And to your point about Jacoby Brissett, I can understand where you're coming from, but you mention Philip Rivers now having a "complete team around him," so shouldn't that also include the best backup quarterback around? I don't think there's any doubt that guys like Chad Kelly and Jacob Eason have the ability to develop into the Colts' No. 2 quarterback, or even as starters, down the road, but the Colts feel very comfortable with Brissett being in that spot and not only developing a close relationship with Rivers to be a trusted, valuable resource each and every week, but to be a guy that could come in and effectively run the offense if needed. So, yes, you take a guy like Eason in the fourth round because of his potential to be "the guy" in the future, but you can't forget about the here and now, and for the Colts, they feel as if Brissett is their best backup option for the 2020 season.
Corey T. (Sunnyvale, Calif.): "What do you see the colts record being before they get to there bye week. I really think they need to clean up on those games considering the Vikings are probably the only potential playoff team among the group. Also give a percentage of the chances you think TY resigns."
Walker: So those first six weeks before the bye week, the Colts are at the Jacksonville Jaguars, at home against the Minnesota Vikings and New York Jets, at the Chicago Bears and Cleveland Browns and at home against the Cincinnati Bengals. I'm not really big on predicting results myself, but I do keep an eye on various projections elsewhere, and EA Sports' Madden 20, for one point of reference, has the Colts at 5-1 and tied atop the AFC South Division standings with the Houston Texans at that point in its current 2020 season simulation it is running with The Checkdown, with Indy's lone loss coming in Week 5 on the road against the Browns. So take that for what it's worth. (Also, Colts single game tickets are on sale here if you're wanting to go to any of those matchups.)
As for T.Y. Hilton, if he can stay healthy this season, then I don't see why there wouldn't be a good chance that everything could work out in terms of keeping him in Indy beyond 2020. Hilton is not only one of the best receivers in franchise history — and there are a lot of great names on that list — but he's been absolute warrior for you the last couple seasons as he's battled through a rash of injuries for the first time in his career. In 2018, he initially suffered a chest injury Week 4 against the Houston Texans, came back in the game, had four receptions for 115 yards, and then ultimately had to leave with a hamstring injury. Later in the year he played through a low and and high ankle sprain to the same ankle and still was the league's most productive receiver over the second half of the season, helping lead the Colts to the playoffs. Last year, Hilton had a groin injury early on that made him miss a game and a half, and then suffered a non-contact calf injury in practice that hampered him the rest of the season, and he played in a career-low 10 games; yet still, even late in the year, Hilton tried his best to suit up for the team on Sundays, if for nothing else to play more of a role as a decoy. Now that he's feeling fully healthy again, I think we'll see a rejuvenated Hilton with a gunslinger like Philip Rivers throwing the ball around the yard. Even hampered by injuries last year, Hilton was on pace over the course of a 16-game season to log 72 receptions for about 800 yards and eight touchdowns — low numbers for his standards, especially the receptions and yards, but still productive nonetheless. I'd like to think that with health, Hilton will be back to his old tricks in 2020.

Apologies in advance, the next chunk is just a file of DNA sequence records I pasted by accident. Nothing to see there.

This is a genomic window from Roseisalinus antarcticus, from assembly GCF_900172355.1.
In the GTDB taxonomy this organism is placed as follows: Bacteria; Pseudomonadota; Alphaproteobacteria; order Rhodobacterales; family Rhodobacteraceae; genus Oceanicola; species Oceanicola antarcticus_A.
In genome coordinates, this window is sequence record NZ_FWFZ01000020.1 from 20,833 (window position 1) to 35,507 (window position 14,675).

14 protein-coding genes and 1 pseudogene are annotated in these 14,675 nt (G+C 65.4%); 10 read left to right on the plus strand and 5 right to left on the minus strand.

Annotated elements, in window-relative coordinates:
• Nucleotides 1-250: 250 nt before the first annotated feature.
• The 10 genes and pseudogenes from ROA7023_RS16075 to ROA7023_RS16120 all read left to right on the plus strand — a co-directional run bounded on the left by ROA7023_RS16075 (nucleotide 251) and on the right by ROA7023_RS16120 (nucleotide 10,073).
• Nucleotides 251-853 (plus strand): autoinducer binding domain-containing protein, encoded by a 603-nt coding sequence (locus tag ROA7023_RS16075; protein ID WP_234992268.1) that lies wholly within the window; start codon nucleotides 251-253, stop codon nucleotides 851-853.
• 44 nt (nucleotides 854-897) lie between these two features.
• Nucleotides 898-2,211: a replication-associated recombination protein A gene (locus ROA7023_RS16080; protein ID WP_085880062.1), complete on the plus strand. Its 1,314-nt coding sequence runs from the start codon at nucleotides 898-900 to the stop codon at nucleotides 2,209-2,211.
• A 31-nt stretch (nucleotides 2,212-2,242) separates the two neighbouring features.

Terry F. (Hopkinsville, Ky.): "I have a high expectations that the Colts will sweep the AFC South Conference. How come all the National sports media skip over the Colts. It's just not fair. We got the second best Quarter Back in free agency. Yet Tampa bay gets 5 prime time games."
Walker: To be fair, Terry, most of the projections from the national media that I've seen to this point have the Colts winning the AFC South Division (or at least being right there). USA TODAY has the Colts at 11-5 and AFC South champs; CBS SportsLine has the Colts at 8.5 wins, tied for the most in the division with the Tennessee Titans; ESPN.com has the Colts at 10-6 and tied atop the division with the Titans; and I've seen the Colts getting plenty of love on the NFL Network of late.
Now the lack of primetime games, especially at Lucas Oil Stadium, that's a completely different issue altogether. We chronicled here recently the disparity in home primetime games for the Colts since 2012 compared to the rest of the league; in short, the Colts have or will have played 20 of their 27 primetime games on the road during that span, which represents a 74-percent clip that is tops in the NFL by a wide margin, relatively speaking. I don't really know the answer or solution to that particular issue, and all Frank Reich can and will do is tell his team to force the league's hand by playing so well that it has to put them under the lights much more often each year. I do know the Colts' fans deserve at least a couple chances each season to show why Lucas Oil Stadium is one of the top home field advantages in the league on a national scale; hopefully this trend can start to reverse course soon.
Adam K. (Chicago): "With the Running Backs Marlon Mack and Johnathon Taylor, who will get the starting roll this season?"
Walker: I honestly think with the way the Colts' offense will be set up, especially at the running back position, it really doesn't matter who "starts" the game, which literally is a statistic to show who was one of the 11 players on the field for the very first play from scrimmage. The chatter from head coach Frank Reich and offensive coordinator Nick Sirianni as of now is that Marlon Mack and Jonathan Taylor are going to be a "1-2 punch," so they're going to be sharing carries. Now, if after halfway through the season you want to take a look at who's logged more snaps and had more carries to that point, I think it'd be fair to start forming some assumptions and projections for the rest of the year, but at this point, you have a returning 1,000-yard rusher in Mack and, in my mind, the top college running back available in this year's draft in Taylor, who finished his Wisconsin career sixth all-time in FBS history in rushing yards. I agree with Sirianni that it's a good problem to have that the Colts are going to have to figure out a solid plan for utilizing both of these guys throughout a given contest.